Association mapping of agronomic and quality traits in USDA pea single-plant collection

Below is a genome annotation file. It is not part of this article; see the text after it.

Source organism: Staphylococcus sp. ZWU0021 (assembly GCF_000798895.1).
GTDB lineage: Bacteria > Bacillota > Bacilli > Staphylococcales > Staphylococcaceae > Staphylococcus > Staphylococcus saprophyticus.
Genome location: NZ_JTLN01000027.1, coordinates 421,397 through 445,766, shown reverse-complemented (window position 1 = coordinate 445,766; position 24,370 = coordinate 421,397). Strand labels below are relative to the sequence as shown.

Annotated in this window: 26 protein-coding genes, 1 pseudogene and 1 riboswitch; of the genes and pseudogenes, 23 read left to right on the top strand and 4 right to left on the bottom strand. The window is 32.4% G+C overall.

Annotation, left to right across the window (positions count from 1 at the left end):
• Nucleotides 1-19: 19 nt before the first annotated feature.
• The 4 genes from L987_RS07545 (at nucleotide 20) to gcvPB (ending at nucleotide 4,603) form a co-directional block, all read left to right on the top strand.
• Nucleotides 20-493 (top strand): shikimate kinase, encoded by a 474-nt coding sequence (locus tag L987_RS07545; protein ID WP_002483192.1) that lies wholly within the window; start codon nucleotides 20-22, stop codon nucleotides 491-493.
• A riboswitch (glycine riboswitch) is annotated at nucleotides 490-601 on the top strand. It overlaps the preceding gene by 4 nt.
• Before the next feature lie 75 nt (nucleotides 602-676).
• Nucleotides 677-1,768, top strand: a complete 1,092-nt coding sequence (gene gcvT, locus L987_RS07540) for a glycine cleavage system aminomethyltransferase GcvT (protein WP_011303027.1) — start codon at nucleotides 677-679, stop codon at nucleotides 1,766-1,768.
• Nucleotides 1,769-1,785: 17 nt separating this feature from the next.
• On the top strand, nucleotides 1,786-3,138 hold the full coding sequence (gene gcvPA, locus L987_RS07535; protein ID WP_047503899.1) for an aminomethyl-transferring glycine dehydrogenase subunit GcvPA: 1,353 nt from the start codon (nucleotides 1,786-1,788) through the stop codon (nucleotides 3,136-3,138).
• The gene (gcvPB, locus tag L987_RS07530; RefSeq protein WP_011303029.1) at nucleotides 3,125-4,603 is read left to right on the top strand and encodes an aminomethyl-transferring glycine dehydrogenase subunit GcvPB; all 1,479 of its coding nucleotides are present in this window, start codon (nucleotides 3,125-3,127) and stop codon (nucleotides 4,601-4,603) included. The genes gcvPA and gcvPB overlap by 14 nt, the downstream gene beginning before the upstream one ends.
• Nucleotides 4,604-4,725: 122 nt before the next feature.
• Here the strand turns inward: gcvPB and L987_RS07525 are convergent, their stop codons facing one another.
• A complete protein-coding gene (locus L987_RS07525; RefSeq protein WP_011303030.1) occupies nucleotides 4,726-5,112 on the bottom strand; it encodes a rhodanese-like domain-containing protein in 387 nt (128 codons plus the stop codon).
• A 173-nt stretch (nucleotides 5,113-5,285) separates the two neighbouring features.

Association mapping is an efficient approach for the identification of the molecular basis of agronomic traits in crop plants. For this purpose in pea (Pisum sativum L.), we genotyped and phenotyped individual lines of the single-plant-derived core collection of the USDA pea collection including accessions from 330 landraces and cultivars of Pisum sativum subsp. sativum var. sativum, 28 P. sativum subsp. elatius var. elatius, 16 P. sativum subsp. sativum var. arvense, four P. sativum subsp. elatius var. pumilio, three P. abyssinicum, two P. fulvum, and one P. sativum subsp. transcaucasicum. These 384 accessions were collected or donated from a total of 64 countries. The accessions were genotyped with 256 informative SNPs using a primer extension chemistry and matrix-assisted laser desorption/ionization (MALDI–TOF) mass spectrometry assay. Genetic structure analysis showed that the collection was structured into two main groups, corresponding roughly to the cultivated types/landraces and the more primitive form species and subspecies, with some intermediates. Linkage disequilibrium of pairwise loci and population structure of the collection were analyzed, and an association analysis between SNP genotypes and 25 valuable traits such as disease resistance, seed type/color, flower color, seed low molecular weight carbohydrate concentration, and seed mineral nutrient concentration was performed using a mixed linear model. A total of 71 marker–trait associations were detected as significant with 1–34 markers per trait based on the false discovery rate (FDR < 0.05). This study demonstrates the potential of using association mapping to identify markers for pea breeding.
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